Lymphoma presenting as a tumor originating from the scalp is quite uncommon. In a case series of 398 patients from Taiwan, Chui et al. reported that only 4.1% of the patients with malignant scalp lesions had lymphoma. They reported that basal cell carcinoma (41.2%) and squamous cell carcinoma (16.6%) were the most common scalp malignancies followed by metastases, adnexal tumors, angiosarcoma, and lymphoma, in decreasing order of prevalence.[1]

Non-Hodgkin's lymphoma (NHL) is one of the AIDS-defining malignancies. Systemic AIDS-related NHLs are mostly nodal diseases. Extranodal involvement in the form of gastrointestinal tract (GIT), skin, liver, lung, and central nervous system (CNS) can also be seen. Skin is the second most common extranodal site after GIT. Differentials that need to be considered in an HIV-positive patient presenting with a scalp swelling are primary scalp lymphoma, cranial vault lymphoma, squamous cell carcinoma (SCC), basal cell carcinoma (BCC), and Kaposi's sarcoma involving the scalp. An indolent course, absence of extensive osteolytic lesions, or focal neurological deficits differentiate primary scalp lymphoma from primary cranial vault lymphoma.[2] Both BCC and SCC lesions have an increased tendency toward ulceration. Involvement of the scalp by Kaposi's sarcoma is rare. The subtype of a tumor can be obtained only by histopathological examination with immunohistochemistry. As the scalp is an easily accessible site, a core-needle biopsy can establish a diagnosis rapidly.

We emphasize that scalp lymphoma has an excellent prognosis compared to carcinoma or sarcoma. Timely anticipation, pathologic diagnosis, and an early initiation of lymphoma-directed therapy can lead to favorable outcomes in patients with DLBCL arising from the scalp region.

Authors contributions

AS and GP drafted the manuscript, managed the patient, and obtained radiology and clinical images. RS reviewed the histopathology and obtained pathologic images. All authors edited the manuscript and approved the final draft.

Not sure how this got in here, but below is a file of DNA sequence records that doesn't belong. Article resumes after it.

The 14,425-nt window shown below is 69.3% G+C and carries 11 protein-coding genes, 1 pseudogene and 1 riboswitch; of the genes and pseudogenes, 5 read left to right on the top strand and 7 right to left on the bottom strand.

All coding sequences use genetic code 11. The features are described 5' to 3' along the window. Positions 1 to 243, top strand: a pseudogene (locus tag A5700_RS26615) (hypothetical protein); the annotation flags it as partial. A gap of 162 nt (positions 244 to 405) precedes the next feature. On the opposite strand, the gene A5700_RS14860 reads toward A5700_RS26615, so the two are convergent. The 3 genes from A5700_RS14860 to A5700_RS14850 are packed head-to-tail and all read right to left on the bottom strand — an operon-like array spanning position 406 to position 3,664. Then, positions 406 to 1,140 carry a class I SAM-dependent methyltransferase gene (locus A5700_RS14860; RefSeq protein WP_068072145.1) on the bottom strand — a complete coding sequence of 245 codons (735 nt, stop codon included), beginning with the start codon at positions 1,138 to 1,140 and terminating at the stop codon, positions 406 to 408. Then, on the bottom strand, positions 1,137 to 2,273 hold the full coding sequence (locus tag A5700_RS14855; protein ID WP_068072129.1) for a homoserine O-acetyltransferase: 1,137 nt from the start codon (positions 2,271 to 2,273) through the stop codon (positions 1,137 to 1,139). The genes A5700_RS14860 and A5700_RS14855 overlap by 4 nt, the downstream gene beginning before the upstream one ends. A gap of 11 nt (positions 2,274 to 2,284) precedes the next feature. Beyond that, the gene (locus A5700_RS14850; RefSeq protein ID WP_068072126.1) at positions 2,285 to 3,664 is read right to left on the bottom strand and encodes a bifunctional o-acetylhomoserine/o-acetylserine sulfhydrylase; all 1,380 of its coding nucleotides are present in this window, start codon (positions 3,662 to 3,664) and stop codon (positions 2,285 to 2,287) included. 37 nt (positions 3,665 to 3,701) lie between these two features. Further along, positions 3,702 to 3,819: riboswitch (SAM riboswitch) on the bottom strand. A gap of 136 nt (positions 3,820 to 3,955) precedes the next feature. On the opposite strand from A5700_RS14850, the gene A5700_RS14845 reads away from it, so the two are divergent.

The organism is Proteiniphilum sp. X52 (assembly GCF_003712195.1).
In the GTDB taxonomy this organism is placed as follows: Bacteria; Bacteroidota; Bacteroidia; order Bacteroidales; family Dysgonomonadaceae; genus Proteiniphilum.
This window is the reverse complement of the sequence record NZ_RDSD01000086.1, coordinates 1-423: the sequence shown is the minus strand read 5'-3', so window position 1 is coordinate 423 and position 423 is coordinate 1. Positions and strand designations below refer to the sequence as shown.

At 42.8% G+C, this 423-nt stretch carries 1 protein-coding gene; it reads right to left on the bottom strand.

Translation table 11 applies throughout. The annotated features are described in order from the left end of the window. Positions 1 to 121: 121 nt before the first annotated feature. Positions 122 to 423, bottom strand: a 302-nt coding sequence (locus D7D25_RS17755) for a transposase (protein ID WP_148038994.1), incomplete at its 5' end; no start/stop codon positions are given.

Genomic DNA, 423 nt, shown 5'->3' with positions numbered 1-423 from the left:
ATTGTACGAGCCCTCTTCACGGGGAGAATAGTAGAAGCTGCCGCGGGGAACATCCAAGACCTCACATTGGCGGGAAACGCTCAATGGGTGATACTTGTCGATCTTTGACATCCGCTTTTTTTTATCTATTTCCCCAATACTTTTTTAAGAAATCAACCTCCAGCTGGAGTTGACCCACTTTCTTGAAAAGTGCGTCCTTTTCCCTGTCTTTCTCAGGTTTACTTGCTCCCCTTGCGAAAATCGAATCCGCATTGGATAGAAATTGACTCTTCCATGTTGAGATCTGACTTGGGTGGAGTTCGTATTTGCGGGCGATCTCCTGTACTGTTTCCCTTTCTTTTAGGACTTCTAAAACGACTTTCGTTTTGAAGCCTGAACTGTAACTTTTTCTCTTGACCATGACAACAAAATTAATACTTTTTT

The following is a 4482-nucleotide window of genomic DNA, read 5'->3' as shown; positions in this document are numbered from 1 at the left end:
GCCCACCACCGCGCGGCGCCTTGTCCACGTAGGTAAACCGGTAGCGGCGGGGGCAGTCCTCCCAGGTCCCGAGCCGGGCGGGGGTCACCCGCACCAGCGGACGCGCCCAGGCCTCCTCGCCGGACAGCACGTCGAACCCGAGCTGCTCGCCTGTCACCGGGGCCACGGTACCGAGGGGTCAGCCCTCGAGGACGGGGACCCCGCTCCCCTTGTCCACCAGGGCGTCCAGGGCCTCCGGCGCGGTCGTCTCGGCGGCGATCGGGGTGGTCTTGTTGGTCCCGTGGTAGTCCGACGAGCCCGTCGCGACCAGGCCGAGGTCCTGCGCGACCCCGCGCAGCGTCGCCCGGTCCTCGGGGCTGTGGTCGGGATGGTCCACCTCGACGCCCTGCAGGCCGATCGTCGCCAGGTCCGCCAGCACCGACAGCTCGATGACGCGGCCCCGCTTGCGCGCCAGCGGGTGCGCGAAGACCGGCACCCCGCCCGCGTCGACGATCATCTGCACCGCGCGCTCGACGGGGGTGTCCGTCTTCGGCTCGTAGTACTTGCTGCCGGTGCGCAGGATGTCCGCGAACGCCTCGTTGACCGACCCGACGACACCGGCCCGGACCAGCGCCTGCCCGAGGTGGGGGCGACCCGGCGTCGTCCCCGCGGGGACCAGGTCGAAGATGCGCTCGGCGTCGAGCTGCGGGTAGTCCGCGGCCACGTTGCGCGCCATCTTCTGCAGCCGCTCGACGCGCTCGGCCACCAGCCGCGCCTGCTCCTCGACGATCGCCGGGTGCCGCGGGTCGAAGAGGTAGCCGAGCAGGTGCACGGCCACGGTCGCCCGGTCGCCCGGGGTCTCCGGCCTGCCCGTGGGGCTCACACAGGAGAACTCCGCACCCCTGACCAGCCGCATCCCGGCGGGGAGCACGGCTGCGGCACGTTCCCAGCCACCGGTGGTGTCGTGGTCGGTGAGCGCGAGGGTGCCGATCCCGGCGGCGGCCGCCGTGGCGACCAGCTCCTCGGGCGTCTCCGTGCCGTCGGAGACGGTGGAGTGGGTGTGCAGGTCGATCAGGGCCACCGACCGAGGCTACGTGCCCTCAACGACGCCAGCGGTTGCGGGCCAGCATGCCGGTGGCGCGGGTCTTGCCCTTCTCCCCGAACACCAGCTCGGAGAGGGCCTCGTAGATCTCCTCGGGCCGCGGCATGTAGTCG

Declaration of patient consent

The authors certify that they have obtained all appropriate patient consent forms. In the form, the patient(s) has/have given his/her/their consent for his/her/their images and other clinical information to be reported in the journal. The patients understand that their names and initials will not be published and due efforts will be made to conceal their identity, but anonymity cannot be guaranteed.

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Conflicts of interest

There are no conflicts of interest.

   References Top

Chiu CS, Lin CY, Kuo TT, Kuan YZ, Chen MJ, Ho HC, et al. Malignant cutaneous tumors of the scalp: A study of demographic characteristics and histologic distributions of 398 Taiwanese patients. J Am Acad Dermatol 2007;56:448-52.  Back to cited text no. 1
Martin J, Ramesh A, Kamaludeen M, Udhaya, Ganesh K, Martin JJ. Primary Non-Hodgkin's lymphoma of the scalp and cranial vault. Case Rep Neurol Med 2012;2012:616813. doi: 10.1155/2012/616813.  Back to cited text no. 2

Correspondence Address:
Gaurav Prakash,
4th Floor, F Block, Department of Clinical Hematology and Medical Oncology, PGIMER, Chandigarh
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Source of Support: None, Conflict of Interest: None

DOI: 10.4103/ijpm.ijpm_778_22


  [Figure 1], [Figure 2]